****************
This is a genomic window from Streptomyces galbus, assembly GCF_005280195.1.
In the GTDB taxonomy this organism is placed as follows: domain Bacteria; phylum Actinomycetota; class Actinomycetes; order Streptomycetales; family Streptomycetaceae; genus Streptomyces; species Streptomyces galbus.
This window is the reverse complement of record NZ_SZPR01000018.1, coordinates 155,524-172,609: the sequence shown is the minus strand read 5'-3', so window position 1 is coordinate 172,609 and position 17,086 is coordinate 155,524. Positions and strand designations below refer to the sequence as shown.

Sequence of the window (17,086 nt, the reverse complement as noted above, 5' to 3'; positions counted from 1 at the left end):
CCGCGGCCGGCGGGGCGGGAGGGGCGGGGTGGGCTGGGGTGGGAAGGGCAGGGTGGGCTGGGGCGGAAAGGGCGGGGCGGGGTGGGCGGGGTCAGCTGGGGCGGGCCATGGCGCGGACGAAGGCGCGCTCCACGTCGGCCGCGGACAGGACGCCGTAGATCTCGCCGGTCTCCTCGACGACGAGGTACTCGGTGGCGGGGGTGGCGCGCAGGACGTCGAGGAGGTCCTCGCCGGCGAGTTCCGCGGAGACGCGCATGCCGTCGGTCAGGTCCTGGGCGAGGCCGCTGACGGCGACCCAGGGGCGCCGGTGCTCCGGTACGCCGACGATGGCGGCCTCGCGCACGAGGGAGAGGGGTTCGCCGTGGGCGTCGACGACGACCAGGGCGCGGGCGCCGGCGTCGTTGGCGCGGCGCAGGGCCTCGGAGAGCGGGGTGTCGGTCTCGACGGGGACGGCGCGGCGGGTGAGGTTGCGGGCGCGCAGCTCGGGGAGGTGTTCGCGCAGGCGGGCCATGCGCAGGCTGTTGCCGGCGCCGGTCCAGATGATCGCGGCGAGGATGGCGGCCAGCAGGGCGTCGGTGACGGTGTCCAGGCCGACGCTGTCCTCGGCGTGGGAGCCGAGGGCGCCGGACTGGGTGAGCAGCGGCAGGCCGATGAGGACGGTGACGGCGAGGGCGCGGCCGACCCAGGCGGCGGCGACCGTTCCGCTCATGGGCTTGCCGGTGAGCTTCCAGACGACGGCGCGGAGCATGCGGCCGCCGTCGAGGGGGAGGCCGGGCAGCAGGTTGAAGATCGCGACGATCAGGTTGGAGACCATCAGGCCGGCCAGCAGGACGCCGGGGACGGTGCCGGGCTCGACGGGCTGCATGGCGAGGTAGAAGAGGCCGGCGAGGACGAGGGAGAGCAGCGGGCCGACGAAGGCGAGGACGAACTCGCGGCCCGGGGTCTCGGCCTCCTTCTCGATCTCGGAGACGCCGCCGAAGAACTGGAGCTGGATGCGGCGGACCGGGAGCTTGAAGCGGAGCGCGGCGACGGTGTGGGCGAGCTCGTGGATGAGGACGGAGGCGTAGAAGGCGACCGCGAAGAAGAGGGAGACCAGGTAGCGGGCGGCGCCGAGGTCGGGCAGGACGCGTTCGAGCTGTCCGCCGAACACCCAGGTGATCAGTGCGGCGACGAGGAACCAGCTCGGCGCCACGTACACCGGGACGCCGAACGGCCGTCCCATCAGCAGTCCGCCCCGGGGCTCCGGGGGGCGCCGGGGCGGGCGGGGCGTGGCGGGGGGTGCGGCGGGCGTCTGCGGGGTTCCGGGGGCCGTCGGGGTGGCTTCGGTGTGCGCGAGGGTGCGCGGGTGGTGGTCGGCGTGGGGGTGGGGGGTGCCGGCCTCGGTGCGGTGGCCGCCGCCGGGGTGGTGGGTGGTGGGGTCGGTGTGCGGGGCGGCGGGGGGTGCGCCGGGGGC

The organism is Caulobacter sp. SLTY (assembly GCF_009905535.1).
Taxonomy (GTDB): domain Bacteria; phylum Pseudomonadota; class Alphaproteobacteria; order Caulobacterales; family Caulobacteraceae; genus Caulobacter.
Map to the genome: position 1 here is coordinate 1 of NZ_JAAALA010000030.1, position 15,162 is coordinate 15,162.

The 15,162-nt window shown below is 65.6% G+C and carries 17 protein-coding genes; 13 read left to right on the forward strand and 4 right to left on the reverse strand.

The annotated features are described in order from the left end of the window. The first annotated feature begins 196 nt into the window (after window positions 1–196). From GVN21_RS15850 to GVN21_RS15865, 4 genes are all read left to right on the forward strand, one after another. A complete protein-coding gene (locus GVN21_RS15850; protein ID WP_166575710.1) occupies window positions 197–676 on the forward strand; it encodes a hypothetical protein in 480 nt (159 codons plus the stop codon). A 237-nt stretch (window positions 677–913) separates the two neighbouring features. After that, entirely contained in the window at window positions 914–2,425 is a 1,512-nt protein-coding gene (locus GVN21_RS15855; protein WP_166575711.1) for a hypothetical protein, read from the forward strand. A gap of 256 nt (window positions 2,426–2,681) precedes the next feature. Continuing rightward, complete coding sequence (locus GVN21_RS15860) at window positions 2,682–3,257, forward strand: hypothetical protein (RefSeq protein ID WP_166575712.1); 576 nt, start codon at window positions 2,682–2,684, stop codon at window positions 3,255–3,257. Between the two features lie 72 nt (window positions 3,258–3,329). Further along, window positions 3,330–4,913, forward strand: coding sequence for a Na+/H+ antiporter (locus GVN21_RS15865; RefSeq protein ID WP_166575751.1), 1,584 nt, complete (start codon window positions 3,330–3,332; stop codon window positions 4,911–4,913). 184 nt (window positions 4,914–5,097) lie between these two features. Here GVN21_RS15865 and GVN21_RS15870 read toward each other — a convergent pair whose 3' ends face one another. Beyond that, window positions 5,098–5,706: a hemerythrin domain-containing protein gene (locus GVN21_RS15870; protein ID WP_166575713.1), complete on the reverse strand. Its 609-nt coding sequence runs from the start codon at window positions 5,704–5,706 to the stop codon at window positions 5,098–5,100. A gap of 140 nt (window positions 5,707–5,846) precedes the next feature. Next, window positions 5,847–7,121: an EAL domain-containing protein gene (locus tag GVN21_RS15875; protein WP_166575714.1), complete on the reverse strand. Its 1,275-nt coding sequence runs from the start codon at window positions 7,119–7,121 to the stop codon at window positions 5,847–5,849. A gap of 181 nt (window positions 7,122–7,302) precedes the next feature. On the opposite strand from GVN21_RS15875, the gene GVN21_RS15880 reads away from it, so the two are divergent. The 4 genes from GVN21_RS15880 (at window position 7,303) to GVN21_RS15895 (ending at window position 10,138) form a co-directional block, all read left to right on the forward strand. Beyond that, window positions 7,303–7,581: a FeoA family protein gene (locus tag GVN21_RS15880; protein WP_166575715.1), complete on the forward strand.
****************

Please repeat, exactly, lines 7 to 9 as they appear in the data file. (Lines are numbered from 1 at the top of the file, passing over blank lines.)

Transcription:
Taxonomy (GTDB): domain Bacteria; phylum Pseudomonadota; class Alphaproteobacteria; order Caulobacterales; family Caulobacteraceae; genus Caulobacter.
Map to the genome: position 1 here is coordinate 1 of NZ_JAAALA010000030.1, position 15,162 is coordinate 15,162.

The 15,162-nt window shown below is 65.6% G+C and carries 17 protein-coding genes; 13 read left to right on the forward strand and 4 right to left on the reverse strand.